Next is set to make a further foray into own-label fashion later this year. What steps does it need to take to ensure its newest venture is a success?

Next Bluewater

The mid-market fashion stalwart’s eponymous brand is one of the most powerful own-labels in retail.

Next aims to add to that bench strength with the launch of the latest own-brand in August. It has been created for Next’s Label business, which has specialised in the sale of third-party brands including Lipsy, which Next bought.

The retailer has been tight-lipped about the launch, which will be run by Next Label creative director, Gemma Metheringham.

Next’s latest venture comes at a time of varied fortunes for own-label fashion brands.

John Lewis expanded its own-label offer with a denim collection in March and new managing director Paula Nickolds aims to establish a 50/50 split of own-brand and branded sales.

In contrast, department store rival House of Fraser has nearly halved its range of own-brand labels in a bid to turn around the business.

Debenhams’ new boss Sergio Bucher is also reviewing the retailer’s own-brand proposition to make it more relevant for its customer.

Striking a balance

Debenhams trading director Suzanne Harlow says that retailers need to strike a balance between originality and competitiveness in their own-brand offerings if they are going to have a long-term shelf life.

“It’s vital that brands are distinctive and have a clear place in your offer,” she says.

“Exploiting gaps in the market has been the driving force behind the success of Go Outdoors’ own-brand offer”

“Genuine innovation is important, but sometimes there is also opportunity in doing things better and faster than others.”

For adventure equipment specialist and recent JD Sports acquisition Go Outdoors, exploiting gaps in the market has been the driving force behind the success of its own-brand offer.

The retailer’s OEX range, which won the Retail Week Award for own-brand range of the year, was designed to cater to shoppers embarking on the Duke of Edinburgh Award scheme.

Go Outdoors commercial director Dan Quinn says: “A lot of teenagers were doing [expeditions] and needed equipment, but the branded offer was relatively expensive – we identified a gap in the market and went after it.”

Recognising competition

However, Quinn observes that own-brand sales can also come from following in a retail rival’s footsteps rather than blazing a trail.

“Our own-brand childrenswear offer came after we recognised a competitor that had a better offer in the category, which prompted us to up our game. It’s now one of our best-selling own-brand offers,” he says.

“Strong focus is on growing categories where we can increase our market share”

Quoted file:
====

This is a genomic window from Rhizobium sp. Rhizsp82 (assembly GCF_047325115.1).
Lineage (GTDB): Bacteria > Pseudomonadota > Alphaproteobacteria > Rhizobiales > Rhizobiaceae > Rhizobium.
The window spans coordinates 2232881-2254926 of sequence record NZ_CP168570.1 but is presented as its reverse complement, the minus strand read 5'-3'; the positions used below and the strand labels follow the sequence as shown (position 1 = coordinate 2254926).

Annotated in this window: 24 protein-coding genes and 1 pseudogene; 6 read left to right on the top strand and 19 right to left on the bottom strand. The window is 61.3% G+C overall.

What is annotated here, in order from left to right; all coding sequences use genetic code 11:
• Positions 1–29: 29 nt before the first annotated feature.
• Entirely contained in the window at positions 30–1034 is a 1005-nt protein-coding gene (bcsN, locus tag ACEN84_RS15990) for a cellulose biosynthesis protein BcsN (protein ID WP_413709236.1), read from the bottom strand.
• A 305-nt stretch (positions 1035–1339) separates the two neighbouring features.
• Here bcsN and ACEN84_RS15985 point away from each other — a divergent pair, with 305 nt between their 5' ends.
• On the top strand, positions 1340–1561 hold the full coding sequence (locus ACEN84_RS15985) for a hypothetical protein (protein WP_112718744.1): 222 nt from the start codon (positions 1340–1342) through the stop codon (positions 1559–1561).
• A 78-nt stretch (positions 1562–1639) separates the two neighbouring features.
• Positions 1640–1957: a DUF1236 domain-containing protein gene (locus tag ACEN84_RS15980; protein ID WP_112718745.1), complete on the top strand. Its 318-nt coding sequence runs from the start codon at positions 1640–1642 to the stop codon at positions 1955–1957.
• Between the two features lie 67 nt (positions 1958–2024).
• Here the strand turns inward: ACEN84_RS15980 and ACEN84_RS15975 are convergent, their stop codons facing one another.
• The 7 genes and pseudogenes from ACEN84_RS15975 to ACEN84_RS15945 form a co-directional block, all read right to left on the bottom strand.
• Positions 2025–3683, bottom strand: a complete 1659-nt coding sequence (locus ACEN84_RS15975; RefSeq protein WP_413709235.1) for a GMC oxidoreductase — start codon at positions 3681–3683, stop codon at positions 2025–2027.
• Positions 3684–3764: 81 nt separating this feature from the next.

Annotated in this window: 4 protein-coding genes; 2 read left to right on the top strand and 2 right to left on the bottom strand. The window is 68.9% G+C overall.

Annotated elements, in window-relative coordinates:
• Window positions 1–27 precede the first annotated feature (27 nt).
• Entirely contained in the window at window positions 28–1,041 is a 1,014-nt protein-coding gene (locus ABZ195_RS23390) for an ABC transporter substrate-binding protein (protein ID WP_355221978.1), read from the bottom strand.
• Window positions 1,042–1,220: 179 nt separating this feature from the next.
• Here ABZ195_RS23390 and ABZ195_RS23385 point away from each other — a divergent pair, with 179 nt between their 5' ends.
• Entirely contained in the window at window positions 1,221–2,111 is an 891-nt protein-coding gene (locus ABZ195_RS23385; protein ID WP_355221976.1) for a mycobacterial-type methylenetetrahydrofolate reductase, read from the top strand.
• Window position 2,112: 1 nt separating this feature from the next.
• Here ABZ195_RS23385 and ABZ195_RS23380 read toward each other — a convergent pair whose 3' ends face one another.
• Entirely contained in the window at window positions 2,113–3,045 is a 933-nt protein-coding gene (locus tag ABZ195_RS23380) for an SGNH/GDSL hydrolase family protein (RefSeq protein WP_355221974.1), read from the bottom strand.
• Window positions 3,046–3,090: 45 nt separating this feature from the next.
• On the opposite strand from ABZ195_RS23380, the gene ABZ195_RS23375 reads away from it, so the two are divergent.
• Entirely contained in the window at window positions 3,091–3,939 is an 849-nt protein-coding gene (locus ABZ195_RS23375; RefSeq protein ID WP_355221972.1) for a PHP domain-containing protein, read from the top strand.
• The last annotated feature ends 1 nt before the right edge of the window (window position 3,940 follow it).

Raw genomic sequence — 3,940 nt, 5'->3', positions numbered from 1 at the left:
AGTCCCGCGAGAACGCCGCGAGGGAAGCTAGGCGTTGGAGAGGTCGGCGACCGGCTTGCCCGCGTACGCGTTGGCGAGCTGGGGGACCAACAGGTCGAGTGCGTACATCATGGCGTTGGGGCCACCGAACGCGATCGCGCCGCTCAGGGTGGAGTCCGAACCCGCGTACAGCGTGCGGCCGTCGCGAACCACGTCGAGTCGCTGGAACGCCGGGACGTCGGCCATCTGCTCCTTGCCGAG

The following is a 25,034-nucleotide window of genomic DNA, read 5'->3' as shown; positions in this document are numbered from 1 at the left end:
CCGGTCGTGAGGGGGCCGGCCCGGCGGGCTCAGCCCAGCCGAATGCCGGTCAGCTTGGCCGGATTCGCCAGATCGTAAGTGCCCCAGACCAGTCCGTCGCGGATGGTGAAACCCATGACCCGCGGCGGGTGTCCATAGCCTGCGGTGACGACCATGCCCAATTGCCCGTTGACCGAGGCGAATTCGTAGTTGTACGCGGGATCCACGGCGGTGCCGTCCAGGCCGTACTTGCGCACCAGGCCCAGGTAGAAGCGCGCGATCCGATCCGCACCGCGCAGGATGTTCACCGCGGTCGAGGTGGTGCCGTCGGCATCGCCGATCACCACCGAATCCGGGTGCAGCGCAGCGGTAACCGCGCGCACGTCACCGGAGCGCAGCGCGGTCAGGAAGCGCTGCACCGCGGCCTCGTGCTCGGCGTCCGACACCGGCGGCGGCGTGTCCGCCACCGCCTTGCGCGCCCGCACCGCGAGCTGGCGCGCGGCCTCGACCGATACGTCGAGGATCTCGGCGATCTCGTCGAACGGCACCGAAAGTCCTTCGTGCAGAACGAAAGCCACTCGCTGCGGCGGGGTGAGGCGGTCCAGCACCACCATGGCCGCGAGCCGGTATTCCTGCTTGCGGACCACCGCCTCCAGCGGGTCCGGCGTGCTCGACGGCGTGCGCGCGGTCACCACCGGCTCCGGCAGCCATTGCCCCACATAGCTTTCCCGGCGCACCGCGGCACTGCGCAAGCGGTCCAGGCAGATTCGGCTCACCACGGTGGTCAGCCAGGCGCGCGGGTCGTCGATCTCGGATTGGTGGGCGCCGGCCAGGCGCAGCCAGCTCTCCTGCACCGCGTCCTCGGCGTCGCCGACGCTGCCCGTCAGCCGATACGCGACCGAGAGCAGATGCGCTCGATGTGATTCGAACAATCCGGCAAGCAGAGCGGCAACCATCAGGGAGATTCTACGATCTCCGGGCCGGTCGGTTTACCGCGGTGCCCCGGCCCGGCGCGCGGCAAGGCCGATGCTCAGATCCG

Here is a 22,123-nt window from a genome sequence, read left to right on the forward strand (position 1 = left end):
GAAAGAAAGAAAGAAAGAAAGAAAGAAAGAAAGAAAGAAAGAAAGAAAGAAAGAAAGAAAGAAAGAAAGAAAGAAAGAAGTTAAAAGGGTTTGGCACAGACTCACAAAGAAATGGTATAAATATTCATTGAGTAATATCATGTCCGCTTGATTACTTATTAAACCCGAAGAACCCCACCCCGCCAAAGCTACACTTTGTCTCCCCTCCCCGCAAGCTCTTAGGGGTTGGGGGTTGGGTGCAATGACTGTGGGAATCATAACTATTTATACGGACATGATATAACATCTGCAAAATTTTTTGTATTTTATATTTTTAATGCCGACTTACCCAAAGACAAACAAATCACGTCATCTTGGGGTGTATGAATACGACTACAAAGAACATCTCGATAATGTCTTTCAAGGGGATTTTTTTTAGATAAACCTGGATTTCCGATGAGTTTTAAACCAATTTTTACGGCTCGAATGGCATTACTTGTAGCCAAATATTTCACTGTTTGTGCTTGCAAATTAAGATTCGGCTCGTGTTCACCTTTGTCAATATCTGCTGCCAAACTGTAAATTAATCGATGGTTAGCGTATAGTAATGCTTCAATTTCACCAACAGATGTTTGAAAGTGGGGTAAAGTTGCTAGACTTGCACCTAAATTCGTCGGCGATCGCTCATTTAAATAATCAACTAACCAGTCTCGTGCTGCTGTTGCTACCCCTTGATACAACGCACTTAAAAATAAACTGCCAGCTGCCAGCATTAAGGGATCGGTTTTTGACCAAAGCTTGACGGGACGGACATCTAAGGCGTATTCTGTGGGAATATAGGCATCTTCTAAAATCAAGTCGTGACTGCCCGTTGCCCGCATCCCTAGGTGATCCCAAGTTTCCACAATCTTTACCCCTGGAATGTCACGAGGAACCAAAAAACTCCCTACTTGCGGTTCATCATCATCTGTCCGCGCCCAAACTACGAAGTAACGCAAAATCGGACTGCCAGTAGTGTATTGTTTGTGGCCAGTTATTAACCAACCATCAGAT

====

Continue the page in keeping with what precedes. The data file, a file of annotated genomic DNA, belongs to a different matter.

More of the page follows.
Judith Batchelar, Sainsbury’s

Likewise, Sainsbury’s director of brand Judith Batchelar says the grocer prioritises products that have already built up good sales momentum, either at its own business or at its rivals, when developing the grocer’s own-label offer.

“Strategically, our strong focus is on growing categories where we can increase our market share,” she says, highlighting the supermarket’s prepared fruit and vegetable offer and ‘Deliciously FreeFrom’ line as ranges that have piqued existing consumer appetites.

Launching the brand

Next said its own-label will begin as a trial and that sales are initially expected to be modest – an outlook that falls in line with Debenhams’ approach to new own-label lines, according to marketing director Richard Cristofoli.

“You only get one chance to launch a new brand – so do it well, but don’t be too quick or simplistic in judging its performance,” he says.

“Metrics, like attraction of new customers, are as important as total sales performance in those early seasons. We generally tend to see stronger sales in a second season as the customer discovers and familiarises themselves with the brand.

“You may be living and breathing it every day, but your customers are not.”

“It is vital to the business that we have a relevant, thriving own-brand proposition for our customers and members”

Breige Donaghy, the Co-op

When done right, own-brand can comprise a substantial proportion of a retailer’s revenue – the category makes up more than half of Debenhams’ sales and 47% of the Co-op’s grocery purchases.

The Co-op director of delicious food Breige Donaghy says: “It is vital to the business that we have a relevant, thriving own-brand proposition for our customers and members.

“This requires a huge effort on behalf of a number of teams stretching across product development, customer insight, own-brand development, ethics and sourcing policy, packaging, marketing, pricing and supply.”

A successful own-label launch requires consumer research and a slick product development programme that allows a retailer to cash in on shopper trends while they are still relevant.

“If you hit the sweet spot in terms of a great product you can see a real increase of awareness in your shoppers”

Dan Quinn, Go Outdoors

It is not an easy task, but Quinn believes that one of the biggest opportunities of own-brands lies in the ability of retailers to make the most of their proximity to shoppers by reacting quickly to items that they want.

“If you hit the sweet spot in terms of a great product you can see a real increase of awareness in your shoppers, be it through social media or product reviews, without investment in traditional advertising spend,” he says.

But when not executed correctly, own-label runs the risk of reducing a retailer’s relevance to shoppers.

As is so often the case in retail, execution is all.